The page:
The very root of Outdoor Explore’s values is to close the laptop, stash the phone, step outside and allow ourselves to be awash in the natural world. As we’re all well aware, the benefits spending time outside are nearly endless.
Taking time to get outside is something we try and do regularly, and it’s something we’re all struggling to fit into our busy, tech-infused lives.
The act of disengaging is something that we know is difficult to do. We feel the pull ourselves as work commitments, correspondence, research, shopping, shopping, making travel plans and virtually every other facet of our lives have an online aspect. We are pervaded by the screen.
Therein lies the essence of Outdoor Explore--using technology to escape technology. The irony in creating a digital tool to help us escape an inundation of digital tools has not gone unnoticed.
If you can’t beat them, join them...?
After much struggling with this notion, we’ve decided to embrace a degree of acceptance. Instead of fighting the technology of our time, we’ve opted to focus instead on finding a way to use it, instead of the other way around. After all, all technology should be used to improve our liberty, well-being and health; not to keep us bound to it, with faces glued to screens ankles chained to desks.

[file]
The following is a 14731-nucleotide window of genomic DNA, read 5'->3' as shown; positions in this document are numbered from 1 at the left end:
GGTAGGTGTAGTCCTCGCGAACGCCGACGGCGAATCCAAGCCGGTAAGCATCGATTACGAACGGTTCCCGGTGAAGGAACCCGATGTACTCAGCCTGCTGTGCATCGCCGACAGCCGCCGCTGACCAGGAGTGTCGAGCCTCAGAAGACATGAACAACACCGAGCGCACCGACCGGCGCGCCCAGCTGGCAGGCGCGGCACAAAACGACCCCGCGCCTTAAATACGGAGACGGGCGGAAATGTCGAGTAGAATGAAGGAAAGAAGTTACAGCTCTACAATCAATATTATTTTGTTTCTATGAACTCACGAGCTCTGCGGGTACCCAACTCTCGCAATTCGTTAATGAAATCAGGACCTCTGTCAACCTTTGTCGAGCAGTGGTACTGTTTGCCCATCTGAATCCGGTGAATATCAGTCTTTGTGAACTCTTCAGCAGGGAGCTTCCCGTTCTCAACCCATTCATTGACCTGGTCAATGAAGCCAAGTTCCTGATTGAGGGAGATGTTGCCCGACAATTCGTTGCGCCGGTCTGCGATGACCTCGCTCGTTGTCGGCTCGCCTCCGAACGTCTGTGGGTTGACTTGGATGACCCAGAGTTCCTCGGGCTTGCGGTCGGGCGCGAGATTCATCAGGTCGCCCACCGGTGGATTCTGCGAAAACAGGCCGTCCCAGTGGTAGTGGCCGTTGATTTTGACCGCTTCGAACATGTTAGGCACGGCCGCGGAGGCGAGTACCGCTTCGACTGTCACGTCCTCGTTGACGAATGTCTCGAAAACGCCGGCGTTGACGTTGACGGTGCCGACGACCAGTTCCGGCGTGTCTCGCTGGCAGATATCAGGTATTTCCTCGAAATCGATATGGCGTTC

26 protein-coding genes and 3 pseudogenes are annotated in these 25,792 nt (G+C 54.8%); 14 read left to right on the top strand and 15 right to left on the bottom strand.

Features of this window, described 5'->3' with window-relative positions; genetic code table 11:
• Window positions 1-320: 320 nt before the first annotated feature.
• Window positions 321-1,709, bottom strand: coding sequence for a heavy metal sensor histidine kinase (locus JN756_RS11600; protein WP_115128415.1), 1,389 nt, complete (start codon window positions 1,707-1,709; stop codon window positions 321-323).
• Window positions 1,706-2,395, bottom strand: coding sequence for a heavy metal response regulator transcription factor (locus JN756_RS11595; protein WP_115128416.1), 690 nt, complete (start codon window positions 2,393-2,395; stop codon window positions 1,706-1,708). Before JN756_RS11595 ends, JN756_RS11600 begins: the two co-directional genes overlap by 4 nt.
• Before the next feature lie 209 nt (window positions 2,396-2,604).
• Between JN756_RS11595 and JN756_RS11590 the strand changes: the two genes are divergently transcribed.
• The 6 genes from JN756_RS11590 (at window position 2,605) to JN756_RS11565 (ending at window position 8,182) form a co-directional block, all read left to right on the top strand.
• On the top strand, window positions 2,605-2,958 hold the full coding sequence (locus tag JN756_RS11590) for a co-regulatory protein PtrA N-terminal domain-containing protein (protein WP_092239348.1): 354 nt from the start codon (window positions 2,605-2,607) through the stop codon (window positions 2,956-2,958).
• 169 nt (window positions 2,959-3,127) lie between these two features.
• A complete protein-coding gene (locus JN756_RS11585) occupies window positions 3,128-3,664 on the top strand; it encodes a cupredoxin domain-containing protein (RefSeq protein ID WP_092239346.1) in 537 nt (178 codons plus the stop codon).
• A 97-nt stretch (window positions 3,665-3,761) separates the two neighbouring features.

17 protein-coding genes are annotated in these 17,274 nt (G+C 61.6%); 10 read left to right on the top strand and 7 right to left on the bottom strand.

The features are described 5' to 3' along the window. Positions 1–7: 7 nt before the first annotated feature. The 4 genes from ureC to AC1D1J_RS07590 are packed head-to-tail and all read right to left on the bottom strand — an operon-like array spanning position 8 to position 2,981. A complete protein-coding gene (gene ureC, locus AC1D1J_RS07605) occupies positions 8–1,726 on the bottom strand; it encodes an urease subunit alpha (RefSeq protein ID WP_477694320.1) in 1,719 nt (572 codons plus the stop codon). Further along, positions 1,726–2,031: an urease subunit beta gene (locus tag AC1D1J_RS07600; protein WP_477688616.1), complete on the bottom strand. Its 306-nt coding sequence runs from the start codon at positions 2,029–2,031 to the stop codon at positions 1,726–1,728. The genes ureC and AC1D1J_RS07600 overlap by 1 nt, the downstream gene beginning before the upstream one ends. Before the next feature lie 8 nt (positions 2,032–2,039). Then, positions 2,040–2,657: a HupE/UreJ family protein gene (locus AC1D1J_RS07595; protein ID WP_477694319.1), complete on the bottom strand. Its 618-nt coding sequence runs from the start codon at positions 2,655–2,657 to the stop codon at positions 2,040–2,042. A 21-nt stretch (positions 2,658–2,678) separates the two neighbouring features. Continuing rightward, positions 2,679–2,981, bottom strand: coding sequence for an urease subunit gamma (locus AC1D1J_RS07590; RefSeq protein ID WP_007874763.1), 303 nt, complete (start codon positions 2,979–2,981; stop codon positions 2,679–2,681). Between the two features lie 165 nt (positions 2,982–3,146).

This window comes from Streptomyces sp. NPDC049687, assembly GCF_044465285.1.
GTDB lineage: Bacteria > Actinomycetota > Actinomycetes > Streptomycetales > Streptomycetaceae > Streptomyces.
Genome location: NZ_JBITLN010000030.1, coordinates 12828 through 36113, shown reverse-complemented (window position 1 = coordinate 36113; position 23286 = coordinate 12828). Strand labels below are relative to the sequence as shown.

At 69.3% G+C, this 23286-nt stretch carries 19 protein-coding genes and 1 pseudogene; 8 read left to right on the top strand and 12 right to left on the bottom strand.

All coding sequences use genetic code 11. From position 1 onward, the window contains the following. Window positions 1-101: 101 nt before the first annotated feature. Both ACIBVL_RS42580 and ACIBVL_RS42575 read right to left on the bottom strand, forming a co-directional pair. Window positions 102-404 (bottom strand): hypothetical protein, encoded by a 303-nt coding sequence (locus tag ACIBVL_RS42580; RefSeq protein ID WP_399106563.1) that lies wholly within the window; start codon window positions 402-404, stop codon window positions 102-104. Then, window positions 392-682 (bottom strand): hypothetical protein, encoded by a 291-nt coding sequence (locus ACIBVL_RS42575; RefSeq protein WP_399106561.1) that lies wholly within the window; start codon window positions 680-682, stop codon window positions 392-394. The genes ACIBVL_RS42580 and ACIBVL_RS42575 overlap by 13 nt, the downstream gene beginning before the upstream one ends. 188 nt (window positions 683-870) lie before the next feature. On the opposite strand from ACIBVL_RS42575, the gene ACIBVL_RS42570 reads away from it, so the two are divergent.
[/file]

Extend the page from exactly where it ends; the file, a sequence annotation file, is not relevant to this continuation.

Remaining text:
As much as it is a mere website, Outdoor Explore is a means to free ourselves from technology. It is a place where we can cut the superfluous and plan trips to the magical places where we want to be spending our time.
While, going for a screenless walk to clear the head holds inherent value and requires little organization--coordinating longer trips with more people requires a more involved idea and a plan. That is what we’re here for.
Outdoor Explore is the clear way path to get outside with your friends.
The irony in creating a digital tool to help escape our increasingly digital lives hasn’t gone unnoticed. But, adapt or die. It’s a digital world, but we want to reduce the time wasted in the basement of that world and get out to the hills more quickly.
Photos by John Gill & Claire Andrew